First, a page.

Employers turning to tech to better manage chronic conditions
WASHINGTON — As more employees struggle with chronic conditions, employers are learning they need to step in to help — and they are turning to tech solutions to help them do so.
Boeing, Delta Air Lines and UMass Memorial Health Care are among the employers that have been using virtual care tools that aim to help employees better manage their health conditions over the last few years, and reaping the rewards as a result.
“We’re seeing virtual care by employers being adopted more readily over the past few years,” Hassan Azar, senior vice president of total rewards at US Foods, said this week during a panel at the National Business Group on Health’s annual conference. “We’re seeing increased success and a lot more interest in uptake in the vendor side.”
The strategies and results the three companies have yielded will make benefits managers take notice.
Jason Parrott, senior manager of healthcare and well-being at Boeing, noted during the panel that a number of health-tech companies have broadened their services in recent years so that employers can help employees focus on improving their health.
“When you look at what has transpired in the last three months, 10 months, 12 months, you’re seeing a lot of these solutions evolve,” he said.
Boeing turned to tech solutions when trying to figure out how to appeal to each segment of its workforce, which is comprised of 153,000 employees across a range of backgrounds and generations, Parrott said. Boeing also wanted to help employees’ dependents and allow them to engage with the healthcare solutions the company provides.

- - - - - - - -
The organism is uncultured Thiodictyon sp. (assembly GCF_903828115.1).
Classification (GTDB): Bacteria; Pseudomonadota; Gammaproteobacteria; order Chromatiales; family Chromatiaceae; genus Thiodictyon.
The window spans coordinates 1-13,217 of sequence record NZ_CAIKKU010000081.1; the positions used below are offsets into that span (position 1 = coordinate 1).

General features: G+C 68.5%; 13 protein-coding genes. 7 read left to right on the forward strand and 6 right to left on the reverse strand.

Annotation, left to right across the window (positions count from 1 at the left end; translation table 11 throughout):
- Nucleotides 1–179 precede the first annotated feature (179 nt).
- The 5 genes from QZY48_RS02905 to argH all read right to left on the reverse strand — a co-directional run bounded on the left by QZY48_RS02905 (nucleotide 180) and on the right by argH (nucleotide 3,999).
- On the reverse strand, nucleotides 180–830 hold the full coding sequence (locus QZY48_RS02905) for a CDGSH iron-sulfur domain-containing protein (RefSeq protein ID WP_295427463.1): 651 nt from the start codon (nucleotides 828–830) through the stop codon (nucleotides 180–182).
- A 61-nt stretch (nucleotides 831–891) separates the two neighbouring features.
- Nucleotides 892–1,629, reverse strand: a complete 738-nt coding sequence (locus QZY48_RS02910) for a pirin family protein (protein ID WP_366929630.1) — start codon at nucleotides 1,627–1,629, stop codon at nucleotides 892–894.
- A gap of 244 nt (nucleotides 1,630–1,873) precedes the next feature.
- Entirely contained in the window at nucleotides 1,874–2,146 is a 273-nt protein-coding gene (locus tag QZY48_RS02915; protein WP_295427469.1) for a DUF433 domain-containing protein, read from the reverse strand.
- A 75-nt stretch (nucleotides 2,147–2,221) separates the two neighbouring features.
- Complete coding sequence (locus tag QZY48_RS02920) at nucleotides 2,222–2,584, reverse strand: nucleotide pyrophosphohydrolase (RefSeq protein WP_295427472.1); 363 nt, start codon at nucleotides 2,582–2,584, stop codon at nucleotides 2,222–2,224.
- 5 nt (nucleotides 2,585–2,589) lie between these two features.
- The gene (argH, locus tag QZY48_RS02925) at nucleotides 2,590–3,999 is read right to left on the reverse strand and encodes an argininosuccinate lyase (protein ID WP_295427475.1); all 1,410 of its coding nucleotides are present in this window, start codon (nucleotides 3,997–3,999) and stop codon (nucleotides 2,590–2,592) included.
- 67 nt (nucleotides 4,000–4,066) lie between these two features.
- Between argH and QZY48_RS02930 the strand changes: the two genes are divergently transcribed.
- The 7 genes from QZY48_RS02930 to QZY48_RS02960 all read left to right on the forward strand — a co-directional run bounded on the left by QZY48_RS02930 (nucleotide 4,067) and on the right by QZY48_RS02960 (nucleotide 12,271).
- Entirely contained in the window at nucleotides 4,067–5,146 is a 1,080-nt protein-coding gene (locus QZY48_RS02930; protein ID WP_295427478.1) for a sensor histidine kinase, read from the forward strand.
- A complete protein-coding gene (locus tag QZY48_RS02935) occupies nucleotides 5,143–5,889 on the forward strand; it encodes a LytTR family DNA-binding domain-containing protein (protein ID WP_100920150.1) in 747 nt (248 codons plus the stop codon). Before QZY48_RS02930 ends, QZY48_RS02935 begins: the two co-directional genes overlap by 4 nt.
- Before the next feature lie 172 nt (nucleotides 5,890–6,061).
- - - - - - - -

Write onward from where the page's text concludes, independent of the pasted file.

With these goals in mind, the aerospace company partnered with Vida Health, an app that pairs employees with health coaches. Parrott said the partnership has been successful because it “focuses on the human element,” and not just results from a numbers standpoint.
Boeing also partnered with Livongo, a platform that helps employers manage the health of workers with diabetes and other chronic conditions.
Livongo also works with Delta, which rolled out a pilot program in the Detroit market in 2016. The airline collected data that showed Detroit was an area with low diabetic compliance, meaning people living with the disease weren’t managing it properly, explained panelist Vickie Strickland, Delta’s director of health strategy and resources. The program yielded positive results, showing greater diabetic compliance, and in 2018 Delta made it available to employees across the nation.
“We’ve only been at this for a little over a year,” Strickland said. “The program is tied to a large incentive that goes into an HSA or HRA. But employees have to do more than just enroll; they must engage and close the gaps in their care.”
UMass also partnered with Livongo in 2016, though Alan Weston, vice president of human resources with the healthcare provider, said he is in the midst of a reboot and relaunch in order to improve engagement.
Managing a chronic illness like diabetes typically isn’t a standalone issue; there are other health complications that can go along with it. So getting employees to care about one health issue is a precursor to getting them to care about other health issues, the panelists said.
Delta’s Strickland said communication is key.
“That’s hard, we struggle with communication a lot. There’s a lot of different modes of communication… we do everything we can to get it in their face. But we implemented the incentive and I don’t know exactly what the silver bullet is.”